A mild winter came at a good time for mule deer herds throughout Idaho. Over the last decade, the population has been on a steady decline. Hunters should see more deer this fall.

“Over-winter survival was good statewide and bucks started the year in good physical condition,” said Toby Boudreau, a wildlife biologist with the Idaho Department of Fish and Game (IDFG). “This will lead to better antler growth. We are missing the three year-old age class in the units that were heavily impacted by the killer winter of 2010/11, but there is an upside. Hunter surveys last fall showed a good number of three and four year-old bucks in the harvest. This translates to a decent number of four and five year-old bucks in the population for 2013, and we expect a good number of these bucks to show up this fall for hunters.”

The IDFG doesn’t conduct population surveys, but harvest data and hunter observations indicate there are decent numbers of big-bodied muleys roaming the Gem State. The whitetail population is in even better shape. Like those in other western states, whitetails continue to migrate west in Idaho, often displacing mule deer from their habitat. Last year hunters bagged about the same number of whitetails as mule deer, and hunters can expect even better whitetail hunting this fall.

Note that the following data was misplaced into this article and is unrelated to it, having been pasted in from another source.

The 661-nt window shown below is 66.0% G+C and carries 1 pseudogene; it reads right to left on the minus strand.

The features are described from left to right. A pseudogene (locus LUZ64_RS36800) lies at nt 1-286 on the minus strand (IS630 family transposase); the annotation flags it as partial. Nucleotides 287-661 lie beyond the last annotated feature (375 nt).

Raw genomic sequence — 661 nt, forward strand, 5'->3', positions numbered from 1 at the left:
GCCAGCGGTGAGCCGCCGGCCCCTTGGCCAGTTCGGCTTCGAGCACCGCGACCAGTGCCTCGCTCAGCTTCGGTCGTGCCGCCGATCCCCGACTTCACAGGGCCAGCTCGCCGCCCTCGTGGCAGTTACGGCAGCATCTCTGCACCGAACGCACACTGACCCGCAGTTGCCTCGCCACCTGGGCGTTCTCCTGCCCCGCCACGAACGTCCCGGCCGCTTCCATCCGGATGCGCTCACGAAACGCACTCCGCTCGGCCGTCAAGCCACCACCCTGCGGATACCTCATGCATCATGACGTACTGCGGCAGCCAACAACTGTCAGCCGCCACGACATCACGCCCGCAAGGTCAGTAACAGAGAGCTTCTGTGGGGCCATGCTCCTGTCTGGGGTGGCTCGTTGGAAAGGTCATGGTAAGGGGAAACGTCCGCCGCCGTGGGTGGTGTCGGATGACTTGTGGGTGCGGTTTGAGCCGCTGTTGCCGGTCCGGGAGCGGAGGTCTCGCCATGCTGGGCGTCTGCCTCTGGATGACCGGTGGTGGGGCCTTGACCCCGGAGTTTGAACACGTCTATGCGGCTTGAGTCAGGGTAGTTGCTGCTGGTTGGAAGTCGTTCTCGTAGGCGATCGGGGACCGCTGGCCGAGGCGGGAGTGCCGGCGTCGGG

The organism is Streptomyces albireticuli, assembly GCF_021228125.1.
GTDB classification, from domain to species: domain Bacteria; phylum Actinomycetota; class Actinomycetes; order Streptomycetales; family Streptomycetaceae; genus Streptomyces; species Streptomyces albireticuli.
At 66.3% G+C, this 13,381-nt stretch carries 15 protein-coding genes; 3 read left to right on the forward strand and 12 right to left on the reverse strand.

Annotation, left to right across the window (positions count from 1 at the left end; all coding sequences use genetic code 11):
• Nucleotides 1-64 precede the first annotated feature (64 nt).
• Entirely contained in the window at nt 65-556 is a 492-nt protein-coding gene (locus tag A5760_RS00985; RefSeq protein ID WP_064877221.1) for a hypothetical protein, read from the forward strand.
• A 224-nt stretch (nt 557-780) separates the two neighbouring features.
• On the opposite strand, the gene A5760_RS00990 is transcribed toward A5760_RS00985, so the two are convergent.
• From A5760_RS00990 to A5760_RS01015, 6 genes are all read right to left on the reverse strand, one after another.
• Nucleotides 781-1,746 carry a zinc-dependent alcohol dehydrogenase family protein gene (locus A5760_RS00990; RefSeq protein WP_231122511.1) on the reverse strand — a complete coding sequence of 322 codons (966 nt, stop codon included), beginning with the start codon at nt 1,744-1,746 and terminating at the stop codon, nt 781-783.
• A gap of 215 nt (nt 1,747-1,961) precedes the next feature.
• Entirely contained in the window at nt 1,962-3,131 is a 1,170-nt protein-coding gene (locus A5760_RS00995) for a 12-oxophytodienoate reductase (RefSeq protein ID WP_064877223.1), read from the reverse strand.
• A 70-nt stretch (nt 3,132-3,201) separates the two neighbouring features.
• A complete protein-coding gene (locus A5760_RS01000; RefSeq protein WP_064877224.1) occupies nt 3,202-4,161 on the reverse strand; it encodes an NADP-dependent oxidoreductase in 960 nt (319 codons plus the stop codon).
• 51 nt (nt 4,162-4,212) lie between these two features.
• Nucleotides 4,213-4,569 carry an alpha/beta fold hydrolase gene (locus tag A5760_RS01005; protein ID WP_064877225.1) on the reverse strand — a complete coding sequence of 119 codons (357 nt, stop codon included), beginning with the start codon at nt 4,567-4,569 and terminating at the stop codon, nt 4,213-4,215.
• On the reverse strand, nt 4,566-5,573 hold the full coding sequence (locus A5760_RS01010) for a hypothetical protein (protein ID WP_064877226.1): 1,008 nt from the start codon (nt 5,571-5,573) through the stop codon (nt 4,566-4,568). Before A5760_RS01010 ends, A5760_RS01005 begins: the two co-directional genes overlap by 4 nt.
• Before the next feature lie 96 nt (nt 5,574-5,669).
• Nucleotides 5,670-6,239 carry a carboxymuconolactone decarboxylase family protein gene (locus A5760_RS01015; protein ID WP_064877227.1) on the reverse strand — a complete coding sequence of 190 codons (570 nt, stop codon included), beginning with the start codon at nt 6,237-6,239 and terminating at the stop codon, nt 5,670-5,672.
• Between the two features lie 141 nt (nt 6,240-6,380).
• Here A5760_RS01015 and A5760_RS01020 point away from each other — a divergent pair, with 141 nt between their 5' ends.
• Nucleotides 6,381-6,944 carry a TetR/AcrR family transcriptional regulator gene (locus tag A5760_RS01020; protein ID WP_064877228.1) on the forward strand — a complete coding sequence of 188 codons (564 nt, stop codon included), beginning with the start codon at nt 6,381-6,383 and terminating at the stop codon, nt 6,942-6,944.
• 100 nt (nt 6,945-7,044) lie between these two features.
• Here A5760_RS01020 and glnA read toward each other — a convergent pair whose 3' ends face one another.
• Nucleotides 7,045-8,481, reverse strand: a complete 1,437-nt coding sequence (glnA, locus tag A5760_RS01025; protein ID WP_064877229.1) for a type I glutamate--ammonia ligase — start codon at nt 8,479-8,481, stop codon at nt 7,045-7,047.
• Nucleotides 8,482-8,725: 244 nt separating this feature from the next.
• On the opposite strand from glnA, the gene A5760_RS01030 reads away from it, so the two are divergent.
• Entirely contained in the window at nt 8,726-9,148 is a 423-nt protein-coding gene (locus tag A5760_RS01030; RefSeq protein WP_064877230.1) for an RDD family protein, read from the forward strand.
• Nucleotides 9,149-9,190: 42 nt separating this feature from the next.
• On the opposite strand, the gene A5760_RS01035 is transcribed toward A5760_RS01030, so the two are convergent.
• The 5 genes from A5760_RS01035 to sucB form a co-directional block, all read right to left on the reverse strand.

Regulation Changes
There will be a new archery controlled hunt in Unit 45, along with an increase in either-sex controlled hunt tags in the Upper Snake Region. There is also a new controlled buck hunt in Units 21, 28, 30, 36A and 36B (Oct. 10 – Nov. 30), and the popular rotating muzzleloader controlled hunt has been moved from the east side of Unit 45 to the east side of Unit 52.
Public Land**
Hunters who didn’t draw a mule deer tag will still find good hunting in most of the state’s over-the-counter tag units. These units have plenty of land open to the public for hunting. Whitetail hunters should head to Unit 1 in the northern Panhandle region. There they’ll find ample deer numbers and mature bucks.